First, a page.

The cure for bad information is good<div class="rm-shortcode" data-media_id="e0tfZ3YB" data-player_id="FvQKszTI" data-rm-shortcode-id="601aa46855087a4dfcf02a67a160e0c4"> <div id="botr_e0tfZ3YB_FvQKszTI_div" class="jwplayer-media" data-jwplayer-video-src="https://content.jwplatform.com/players/e0tfZ3YB-FvQKszTI.js"> <img src="https://cdn.jwplayer.com/thumbs/e0tfZ3YB-1920.jpg" class="jwplayer-media-preview" /> </div> <script src="https://content.jwplatform.com/players/e0tfZ3YB-FvQKszTI.js"></script> </div> <p><strong></strong><strong></strong>That doesn't mean we are defenseless. The best cure for rumors, stigma, and conspiracy theories is good, evidence-based information. We just have to know how to recognize it when we find it. Unfortunately, that's difficult in the center of the infodemic vortex.</p><p>"Information overload is incredibly anxiety-provoking—which is true even when the information is accurate," Jaimie Meyer, a Yale Medicine infectious diseases specialist, <a href="https://www.yalemedicine.org/stories/covid-19-infodemic/" target="_blank">told <em>Yale Medicine</em></a>. "But here, if people get the wrong information from unreliable sources, we may have more trouble slowing the spread of the virus. And we can't afford to get this wrong."</p><p>In their study, the researchers concluded that governments and health agencies should study the patterns of pandemic rumors, track the misinformation, and develop communication strategies to circumvent these messages. </p><p>In the <em>Yale Medicine </em>article, Meyer provides advice for helping individuals deal with information overload. She recommends looking at data and graphs carefully, considering how individual studies connect with established facts, and considering the whole story (not just the eye-catching headline). </p><p>When it comes to garnering information from social media, proceed with caution.</p><p>"Everything looks the same on Twitter," Meyer said. "When you have a tweet from Anthony Fauci, MD, director of the National Association of Allergy and Infectious Diseases, next to a tweet that says the opposite thing from a celebrity or some random person—and they all appear similar, you have to weigh the credibility of your sources." </p><p>She recommends following health agencies like <a href="https://twitter.com/who?lang=en" target="_blank" rel="noopener noreferrer dofollow">the WHO</a>, <a href="https://twitter.com/CDCgov?ref_src=twsrc%5Egoogle%7Ctwcamp%5Eserp%7Ctwgr%5Eauthor" target="_blank" rel="noopener noreferrer dofollow">the Centers for Disease Control and Prevention</a>, and your local and state health agencies. When you come across a pandemic rumor or something that seems suspect, you can double-check it against these authoritative sources, such as the WHO's <a href="https://www.who.int/emergencies/diseases/novel-coronavirus-2019/advice-for-public/myth-busters" target="_blank" rel="noopener noreferrer dofollow">COVID-19 mythbusters page</a>. And if you find yourself stressing out over the news and your social media feed, <a href="https://bigthink.com/mind-brain/mental-health-activities-coronavirus-lockdown" target="_self" rel="dofollow">take a mental break</a>.</p><p>We all would like a return to some form of normalcy, but that return will not emanate from a miracle cure. It will be a slow, steady course of handwashing, social distancing, and learning to navigate the infodemic.</p>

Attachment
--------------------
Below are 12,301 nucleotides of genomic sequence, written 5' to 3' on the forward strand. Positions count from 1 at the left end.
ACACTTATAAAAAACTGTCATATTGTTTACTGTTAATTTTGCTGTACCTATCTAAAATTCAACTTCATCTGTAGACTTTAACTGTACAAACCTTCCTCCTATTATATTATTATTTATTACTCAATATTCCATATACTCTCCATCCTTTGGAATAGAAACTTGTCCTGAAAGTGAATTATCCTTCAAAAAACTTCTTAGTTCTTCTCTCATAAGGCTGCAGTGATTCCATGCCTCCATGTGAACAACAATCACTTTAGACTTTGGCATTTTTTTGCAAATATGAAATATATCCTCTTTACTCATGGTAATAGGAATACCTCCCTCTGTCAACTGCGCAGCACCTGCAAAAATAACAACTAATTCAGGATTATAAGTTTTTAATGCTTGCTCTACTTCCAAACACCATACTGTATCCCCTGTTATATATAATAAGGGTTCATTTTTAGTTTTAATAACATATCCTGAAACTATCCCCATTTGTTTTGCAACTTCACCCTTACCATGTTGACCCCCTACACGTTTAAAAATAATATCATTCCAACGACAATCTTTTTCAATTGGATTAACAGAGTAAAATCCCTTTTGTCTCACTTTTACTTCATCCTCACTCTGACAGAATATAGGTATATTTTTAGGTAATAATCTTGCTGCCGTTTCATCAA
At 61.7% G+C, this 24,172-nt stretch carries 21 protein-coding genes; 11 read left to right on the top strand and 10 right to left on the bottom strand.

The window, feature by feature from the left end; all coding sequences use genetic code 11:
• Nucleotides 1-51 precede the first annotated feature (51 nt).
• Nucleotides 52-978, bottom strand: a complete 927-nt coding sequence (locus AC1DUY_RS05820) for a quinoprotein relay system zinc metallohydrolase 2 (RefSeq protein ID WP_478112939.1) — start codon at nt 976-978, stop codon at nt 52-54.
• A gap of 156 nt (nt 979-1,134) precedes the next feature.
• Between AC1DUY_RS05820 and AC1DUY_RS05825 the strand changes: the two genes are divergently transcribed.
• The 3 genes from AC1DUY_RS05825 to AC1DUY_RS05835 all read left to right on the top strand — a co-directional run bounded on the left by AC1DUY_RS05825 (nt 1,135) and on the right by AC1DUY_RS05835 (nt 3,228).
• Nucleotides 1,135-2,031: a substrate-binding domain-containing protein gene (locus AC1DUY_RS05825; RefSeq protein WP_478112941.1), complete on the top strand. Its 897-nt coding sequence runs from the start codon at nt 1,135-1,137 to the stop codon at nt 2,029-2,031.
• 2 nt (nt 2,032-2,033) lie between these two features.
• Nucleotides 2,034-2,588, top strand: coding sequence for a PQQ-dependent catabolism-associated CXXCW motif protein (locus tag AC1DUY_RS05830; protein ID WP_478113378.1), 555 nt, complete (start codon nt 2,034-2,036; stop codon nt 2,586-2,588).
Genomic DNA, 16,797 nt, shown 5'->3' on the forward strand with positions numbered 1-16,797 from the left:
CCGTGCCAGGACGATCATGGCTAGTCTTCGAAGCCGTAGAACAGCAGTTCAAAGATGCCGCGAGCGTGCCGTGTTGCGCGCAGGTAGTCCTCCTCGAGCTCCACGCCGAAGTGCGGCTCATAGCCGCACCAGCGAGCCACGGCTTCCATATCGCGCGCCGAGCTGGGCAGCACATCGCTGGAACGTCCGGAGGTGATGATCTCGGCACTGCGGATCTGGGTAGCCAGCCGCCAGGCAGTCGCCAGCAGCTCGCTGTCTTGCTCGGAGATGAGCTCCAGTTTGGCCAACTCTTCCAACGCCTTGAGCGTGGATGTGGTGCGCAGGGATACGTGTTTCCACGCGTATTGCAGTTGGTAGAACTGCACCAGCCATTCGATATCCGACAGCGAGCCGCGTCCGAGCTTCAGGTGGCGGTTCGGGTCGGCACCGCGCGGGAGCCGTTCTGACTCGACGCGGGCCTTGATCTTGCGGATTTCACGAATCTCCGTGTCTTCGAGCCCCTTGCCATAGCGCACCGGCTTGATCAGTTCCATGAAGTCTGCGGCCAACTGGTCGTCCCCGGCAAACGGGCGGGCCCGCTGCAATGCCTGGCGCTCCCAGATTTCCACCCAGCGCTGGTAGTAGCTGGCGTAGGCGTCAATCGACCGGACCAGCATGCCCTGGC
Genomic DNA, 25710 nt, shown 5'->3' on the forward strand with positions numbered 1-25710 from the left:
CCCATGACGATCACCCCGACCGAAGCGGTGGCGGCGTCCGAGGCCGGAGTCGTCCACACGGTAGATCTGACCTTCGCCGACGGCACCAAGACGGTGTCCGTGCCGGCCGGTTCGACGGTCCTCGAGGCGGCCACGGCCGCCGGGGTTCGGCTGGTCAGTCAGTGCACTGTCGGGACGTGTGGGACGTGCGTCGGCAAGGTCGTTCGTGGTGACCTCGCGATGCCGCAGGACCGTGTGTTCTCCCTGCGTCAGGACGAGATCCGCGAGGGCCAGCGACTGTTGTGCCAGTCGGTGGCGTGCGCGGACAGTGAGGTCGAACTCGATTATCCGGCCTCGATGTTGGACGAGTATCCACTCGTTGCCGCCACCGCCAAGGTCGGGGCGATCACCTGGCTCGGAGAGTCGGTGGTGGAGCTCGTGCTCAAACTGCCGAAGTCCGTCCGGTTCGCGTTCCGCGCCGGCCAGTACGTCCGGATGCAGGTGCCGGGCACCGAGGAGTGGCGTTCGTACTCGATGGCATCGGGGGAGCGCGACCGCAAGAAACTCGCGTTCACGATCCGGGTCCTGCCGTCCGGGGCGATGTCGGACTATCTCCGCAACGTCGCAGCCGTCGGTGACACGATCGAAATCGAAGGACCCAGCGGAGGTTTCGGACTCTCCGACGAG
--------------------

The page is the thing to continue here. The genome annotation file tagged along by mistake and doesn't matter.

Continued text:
Carbon locked in soils can be emitted by bacteria.Turning up the heat on them releases more carbon.